To test the effects of a PDE9 inhibitor on obesity and cardiometabolic syndrome, the researchers put mice on a high-fat diet that led to doubling their body weight, high blood lipids and diabetes after four months. A group of female mice had their ovaries surgically removed, and most of the mice also had a pressure stress applied to the heart to better mimic cardiometabolic syndrome. The mice were then assigned to receive either the PDE9 inhibitor or a placebo by mouth over the next six to eight weeks.
In female mice without their ovaries (a model of postmenopause), the difference in median percent weight change between the drug and placebo groups was -27.5%, and in males it was -19.5%. Lean body mass was not altered in either group, nor was daily food consumption or physical activity. The PDE9 inhibitor lowered blood cholesterol and triglycerides, and reduced fat in the liver to levels found in mice fed a normal diet. The heart also improved with PDE9 inhibition, with ejection fraction (which measures the percentage of blood leaving the heart each time it contracts) relatively higher by 7%–15% and heart mass (hypertrophy) rising 70% less compared with the placebo. An increase in heart mass is evidence of abnormal heart stress. However, having this lowered by the inhibitor indicates stress on the heart was reduced.
The investigators found PDE9 inhibition produces these effects by activating a master regulator of fat metabolism known as PPARa. By stimulating PPARa, levels of genes for proteins that control fat uptake into cells and their use as fuel are broadly increased. When PPARa was blocked in cells or the whole animal, the effects from PDE9 inhibition on obesity and fat-burning were also lost. They found estrogen normally plays this role of PPARa on fat regulation in females, but when its levels fall like they do after menopause, PPARa becomes more important to regulate fat and so PDE9 inhibition has a greater effect.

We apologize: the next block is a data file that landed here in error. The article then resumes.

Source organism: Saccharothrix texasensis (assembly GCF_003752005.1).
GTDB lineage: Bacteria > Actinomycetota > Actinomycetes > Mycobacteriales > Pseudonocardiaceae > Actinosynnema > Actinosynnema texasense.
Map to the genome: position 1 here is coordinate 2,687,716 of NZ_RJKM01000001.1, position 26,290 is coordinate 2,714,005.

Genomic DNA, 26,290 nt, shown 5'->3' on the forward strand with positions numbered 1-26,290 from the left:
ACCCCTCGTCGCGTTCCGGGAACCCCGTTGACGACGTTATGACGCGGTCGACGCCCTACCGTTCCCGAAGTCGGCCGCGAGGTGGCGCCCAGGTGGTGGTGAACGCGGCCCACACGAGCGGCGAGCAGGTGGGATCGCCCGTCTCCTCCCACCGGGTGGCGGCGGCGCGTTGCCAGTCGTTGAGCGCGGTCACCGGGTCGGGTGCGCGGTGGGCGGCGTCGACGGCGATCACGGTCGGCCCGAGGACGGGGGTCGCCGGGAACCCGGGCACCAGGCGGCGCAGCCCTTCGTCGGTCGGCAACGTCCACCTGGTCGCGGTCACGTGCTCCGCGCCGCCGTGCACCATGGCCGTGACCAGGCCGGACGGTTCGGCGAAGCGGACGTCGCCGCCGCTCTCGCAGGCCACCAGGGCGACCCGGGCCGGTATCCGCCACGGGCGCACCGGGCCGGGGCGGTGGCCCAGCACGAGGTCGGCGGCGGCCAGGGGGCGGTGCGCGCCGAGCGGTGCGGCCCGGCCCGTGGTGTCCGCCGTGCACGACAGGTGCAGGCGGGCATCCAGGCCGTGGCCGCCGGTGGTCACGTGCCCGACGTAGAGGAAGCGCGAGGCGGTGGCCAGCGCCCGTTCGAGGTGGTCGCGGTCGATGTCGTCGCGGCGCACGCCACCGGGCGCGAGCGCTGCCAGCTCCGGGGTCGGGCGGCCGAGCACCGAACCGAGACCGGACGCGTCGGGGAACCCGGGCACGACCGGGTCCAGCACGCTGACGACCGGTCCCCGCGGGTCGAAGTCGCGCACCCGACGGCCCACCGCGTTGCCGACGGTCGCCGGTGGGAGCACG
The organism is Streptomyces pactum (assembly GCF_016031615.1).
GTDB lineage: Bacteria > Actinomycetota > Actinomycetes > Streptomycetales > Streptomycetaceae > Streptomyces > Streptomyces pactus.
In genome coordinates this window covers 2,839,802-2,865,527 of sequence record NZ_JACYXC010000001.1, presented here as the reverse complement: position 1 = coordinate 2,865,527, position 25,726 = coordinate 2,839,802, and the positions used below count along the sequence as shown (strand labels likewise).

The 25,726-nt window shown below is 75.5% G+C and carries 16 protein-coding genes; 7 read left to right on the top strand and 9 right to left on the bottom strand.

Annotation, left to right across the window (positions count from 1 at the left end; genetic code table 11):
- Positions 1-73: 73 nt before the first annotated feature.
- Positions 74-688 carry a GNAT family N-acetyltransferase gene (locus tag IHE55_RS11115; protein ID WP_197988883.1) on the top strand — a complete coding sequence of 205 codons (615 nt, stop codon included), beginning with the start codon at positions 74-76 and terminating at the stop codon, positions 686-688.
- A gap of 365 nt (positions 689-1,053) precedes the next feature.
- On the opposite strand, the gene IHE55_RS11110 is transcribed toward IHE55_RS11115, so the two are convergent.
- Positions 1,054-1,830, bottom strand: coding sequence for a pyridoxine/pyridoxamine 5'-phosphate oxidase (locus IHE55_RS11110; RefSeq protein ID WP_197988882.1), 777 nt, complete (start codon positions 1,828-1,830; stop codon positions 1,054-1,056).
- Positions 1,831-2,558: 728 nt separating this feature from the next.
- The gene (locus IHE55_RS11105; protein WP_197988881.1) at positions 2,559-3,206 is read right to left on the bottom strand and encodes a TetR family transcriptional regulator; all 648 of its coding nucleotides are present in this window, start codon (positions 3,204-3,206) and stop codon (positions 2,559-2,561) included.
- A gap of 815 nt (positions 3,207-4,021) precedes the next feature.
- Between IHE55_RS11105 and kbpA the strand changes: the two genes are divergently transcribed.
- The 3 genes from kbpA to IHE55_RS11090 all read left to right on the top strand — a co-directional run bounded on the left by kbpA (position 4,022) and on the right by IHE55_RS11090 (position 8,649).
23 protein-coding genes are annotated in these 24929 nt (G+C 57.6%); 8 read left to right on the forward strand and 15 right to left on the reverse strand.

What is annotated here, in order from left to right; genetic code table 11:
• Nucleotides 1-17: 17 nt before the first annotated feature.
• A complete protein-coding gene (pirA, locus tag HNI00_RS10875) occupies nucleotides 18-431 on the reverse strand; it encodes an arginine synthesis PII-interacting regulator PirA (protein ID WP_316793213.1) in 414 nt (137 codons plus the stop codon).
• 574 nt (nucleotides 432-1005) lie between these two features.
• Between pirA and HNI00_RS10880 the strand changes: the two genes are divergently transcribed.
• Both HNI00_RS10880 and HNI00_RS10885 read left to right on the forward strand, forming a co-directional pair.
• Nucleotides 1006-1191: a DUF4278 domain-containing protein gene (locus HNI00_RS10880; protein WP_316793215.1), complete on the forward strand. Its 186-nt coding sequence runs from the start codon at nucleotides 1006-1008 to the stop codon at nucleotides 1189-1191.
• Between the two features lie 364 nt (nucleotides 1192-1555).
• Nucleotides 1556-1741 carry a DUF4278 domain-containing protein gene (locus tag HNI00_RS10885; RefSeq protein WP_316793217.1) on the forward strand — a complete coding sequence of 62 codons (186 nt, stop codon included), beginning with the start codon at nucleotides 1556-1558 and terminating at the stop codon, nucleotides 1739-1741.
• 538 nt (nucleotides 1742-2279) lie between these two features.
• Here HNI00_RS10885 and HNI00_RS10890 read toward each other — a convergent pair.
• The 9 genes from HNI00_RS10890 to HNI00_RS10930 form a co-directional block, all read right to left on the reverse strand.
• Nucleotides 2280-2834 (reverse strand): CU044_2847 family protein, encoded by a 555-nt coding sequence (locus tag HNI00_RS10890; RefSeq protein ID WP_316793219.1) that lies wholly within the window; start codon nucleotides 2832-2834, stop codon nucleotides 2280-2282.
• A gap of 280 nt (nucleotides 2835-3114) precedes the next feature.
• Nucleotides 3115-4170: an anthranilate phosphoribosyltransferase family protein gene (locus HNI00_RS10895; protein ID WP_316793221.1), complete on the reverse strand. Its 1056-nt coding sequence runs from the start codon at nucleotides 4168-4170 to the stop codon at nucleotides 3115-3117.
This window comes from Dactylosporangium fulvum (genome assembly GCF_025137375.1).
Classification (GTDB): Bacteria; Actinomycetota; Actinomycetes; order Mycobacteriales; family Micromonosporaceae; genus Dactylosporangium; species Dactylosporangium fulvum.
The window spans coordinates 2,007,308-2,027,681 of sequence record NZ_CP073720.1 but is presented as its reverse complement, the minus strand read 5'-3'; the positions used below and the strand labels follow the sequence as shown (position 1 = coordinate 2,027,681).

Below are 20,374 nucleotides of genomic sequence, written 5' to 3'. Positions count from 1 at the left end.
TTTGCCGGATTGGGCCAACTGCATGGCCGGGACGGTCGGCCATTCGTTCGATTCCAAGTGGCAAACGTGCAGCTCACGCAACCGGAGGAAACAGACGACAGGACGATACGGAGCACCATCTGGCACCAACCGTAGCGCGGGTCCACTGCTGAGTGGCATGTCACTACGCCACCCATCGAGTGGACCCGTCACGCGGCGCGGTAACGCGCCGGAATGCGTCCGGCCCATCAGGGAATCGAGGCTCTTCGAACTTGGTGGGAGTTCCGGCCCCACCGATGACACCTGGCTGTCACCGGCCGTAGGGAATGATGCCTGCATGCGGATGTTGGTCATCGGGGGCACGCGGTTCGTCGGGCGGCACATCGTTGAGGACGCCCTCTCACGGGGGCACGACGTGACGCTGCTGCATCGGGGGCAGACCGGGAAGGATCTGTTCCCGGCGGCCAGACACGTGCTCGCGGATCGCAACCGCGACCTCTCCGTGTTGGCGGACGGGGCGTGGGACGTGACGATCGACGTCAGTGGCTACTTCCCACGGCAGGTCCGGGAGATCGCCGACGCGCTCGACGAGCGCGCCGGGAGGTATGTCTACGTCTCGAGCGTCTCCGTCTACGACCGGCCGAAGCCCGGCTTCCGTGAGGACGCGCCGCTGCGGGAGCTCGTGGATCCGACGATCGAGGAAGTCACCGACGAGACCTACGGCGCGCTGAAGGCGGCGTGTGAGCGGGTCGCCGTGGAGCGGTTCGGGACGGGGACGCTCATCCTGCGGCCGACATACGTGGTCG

“The finding that the experimental drug did not benefit female mice that had their ovaries shows that these sex hormones, particularly estrogen, had already achieved what inhibiting PDE9 does to stimulate fat-burning,” notes Sumita Mishra, the research associate who performed much of the work. “Menopause reduces sex hormone levels, and their control over fat metabolism then shifts to the protein regulated by PDE9, so the drug treatment is now effective.”
According to the U.S. Centers for Disease Control and Prevention, more than 40% of people living in the U.S. are obese; and 43% of American women over the age of 60 — long past menopause — are considered obese.
Kass notes that if his lab’s findings in mice apply to people, someone weighing 250 pounds could lose about 50 pounds with an oral PDE9 inhibitor without changing eating or exercise habits.
“I’m not suggesting to be a couch potato and take a pill, but I suspect that combined with diet and exercise, the effects from PDE9 inhibition may be even greater,” says Kass. The next step would be testing in humans to see if PDE9 inhibitors produce similar effects in men and postmenopausal women.
“PDE9 inhibitors are already being studied in humans, so a clinical obesity study should not be that far away,” Kass says.